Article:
A narrative review of past, present, and future of lithium use in psychiatry.
The most important references on the topic were reviewed with special emphasis on the author’s works.
The history of medical and psychiatric use of lithium dates back to more than one and a half-century ago. However, modern psychiatric history began with the publication of John Cade, in 1949, showing a therapeutic effect of lithium in mania. Currently, lithium is a drug of choice as a mood-stabilizer for the maintenance treatment of the bipolar disorder. The second most important use of lithium is probably augmentation of antidepressants in treatment-resistant depression. In addition to its mood-stabilizing properties, lithium exerts anti-suicidal, immunomodulatory, and neuroprotective action. The drug may protect against dementia and some promising effects of lithium in neurodegenerative disorders have been observed.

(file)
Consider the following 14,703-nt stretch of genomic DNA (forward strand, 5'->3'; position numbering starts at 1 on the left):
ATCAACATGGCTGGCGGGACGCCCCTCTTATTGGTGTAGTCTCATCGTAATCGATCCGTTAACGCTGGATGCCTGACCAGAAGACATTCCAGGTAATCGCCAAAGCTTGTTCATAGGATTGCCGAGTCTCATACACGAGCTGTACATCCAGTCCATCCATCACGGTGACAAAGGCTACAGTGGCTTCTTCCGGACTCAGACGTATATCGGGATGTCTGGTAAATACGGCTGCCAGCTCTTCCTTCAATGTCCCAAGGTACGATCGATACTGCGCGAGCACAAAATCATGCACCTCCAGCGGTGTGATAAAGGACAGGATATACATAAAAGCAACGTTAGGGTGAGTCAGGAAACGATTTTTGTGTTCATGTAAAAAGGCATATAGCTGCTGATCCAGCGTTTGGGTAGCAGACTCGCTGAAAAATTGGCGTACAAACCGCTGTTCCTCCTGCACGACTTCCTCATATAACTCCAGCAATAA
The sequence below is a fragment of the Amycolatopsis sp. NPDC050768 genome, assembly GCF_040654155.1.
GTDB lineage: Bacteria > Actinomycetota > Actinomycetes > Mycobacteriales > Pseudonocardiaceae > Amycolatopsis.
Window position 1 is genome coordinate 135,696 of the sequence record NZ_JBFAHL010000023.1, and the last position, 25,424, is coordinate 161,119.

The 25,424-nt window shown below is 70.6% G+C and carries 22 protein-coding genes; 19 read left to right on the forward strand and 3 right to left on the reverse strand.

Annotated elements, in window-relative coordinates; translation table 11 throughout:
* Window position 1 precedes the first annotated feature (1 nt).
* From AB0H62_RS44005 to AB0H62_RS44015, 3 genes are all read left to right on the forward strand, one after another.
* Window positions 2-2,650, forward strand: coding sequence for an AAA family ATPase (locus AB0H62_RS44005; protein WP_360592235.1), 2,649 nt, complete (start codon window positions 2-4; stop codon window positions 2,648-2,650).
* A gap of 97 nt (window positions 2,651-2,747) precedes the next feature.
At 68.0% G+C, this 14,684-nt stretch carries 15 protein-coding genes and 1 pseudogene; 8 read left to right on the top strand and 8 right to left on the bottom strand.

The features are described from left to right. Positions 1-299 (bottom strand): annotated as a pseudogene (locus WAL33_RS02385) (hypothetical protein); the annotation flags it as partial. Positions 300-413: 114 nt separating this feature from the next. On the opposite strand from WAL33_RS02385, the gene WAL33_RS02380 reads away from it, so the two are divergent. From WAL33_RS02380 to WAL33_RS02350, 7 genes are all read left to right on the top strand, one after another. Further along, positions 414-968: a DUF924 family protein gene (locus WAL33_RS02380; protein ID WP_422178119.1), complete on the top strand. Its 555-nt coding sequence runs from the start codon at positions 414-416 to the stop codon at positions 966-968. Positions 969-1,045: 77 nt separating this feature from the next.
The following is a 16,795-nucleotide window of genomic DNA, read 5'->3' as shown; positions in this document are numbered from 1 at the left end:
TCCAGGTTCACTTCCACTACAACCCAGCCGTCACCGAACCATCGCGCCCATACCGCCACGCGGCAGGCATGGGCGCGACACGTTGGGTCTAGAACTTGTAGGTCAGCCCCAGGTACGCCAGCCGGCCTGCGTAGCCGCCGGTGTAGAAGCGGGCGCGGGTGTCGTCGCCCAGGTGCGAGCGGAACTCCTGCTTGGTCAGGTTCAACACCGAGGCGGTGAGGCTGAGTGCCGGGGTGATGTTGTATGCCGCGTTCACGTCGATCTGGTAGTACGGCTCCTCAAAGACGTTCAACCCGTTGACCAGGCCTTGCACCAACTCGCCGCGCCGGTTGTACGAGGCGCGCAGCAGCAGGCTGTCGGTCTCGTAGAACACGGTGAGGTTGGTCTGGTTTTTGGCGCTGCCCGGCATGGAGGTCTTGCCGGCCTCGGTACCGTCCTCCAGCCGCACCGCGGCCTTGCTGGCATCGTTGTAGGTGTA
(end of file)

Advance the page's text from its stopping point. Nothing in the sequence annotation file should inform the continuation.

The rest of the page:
Given the clinical and biological properties of lithium, this drug is presently greatly underutilized in mood disorders. Therefore, the efforts should be undertaken for challenging a skepticism about the use of lithium and optimizing its long-term administration. In such a way, more patients with mood disorders can become the beneficiaries of lithium’s therapeutic action. KEY POINTS Lithium is a drug of choice as a mood-stabiliser for the maintenance treatment of bipolar disorder. Augmentation of antidepressants by lithium is one of the best strategies in treatment-resistant depression. Lithium exerts anti-suicidal, immunomodulatory, and neuroprotective action and may protect against dementia. Despite the evidence for the efficacy and added favourable properties, lithium is greatly underutilised in mood disorders. Challenging a scepticism about the use of lithium and optimising its long-term administration can make more patients with mood disorders the beneficiaries of lithium’s therapeutic action.

References

PubMed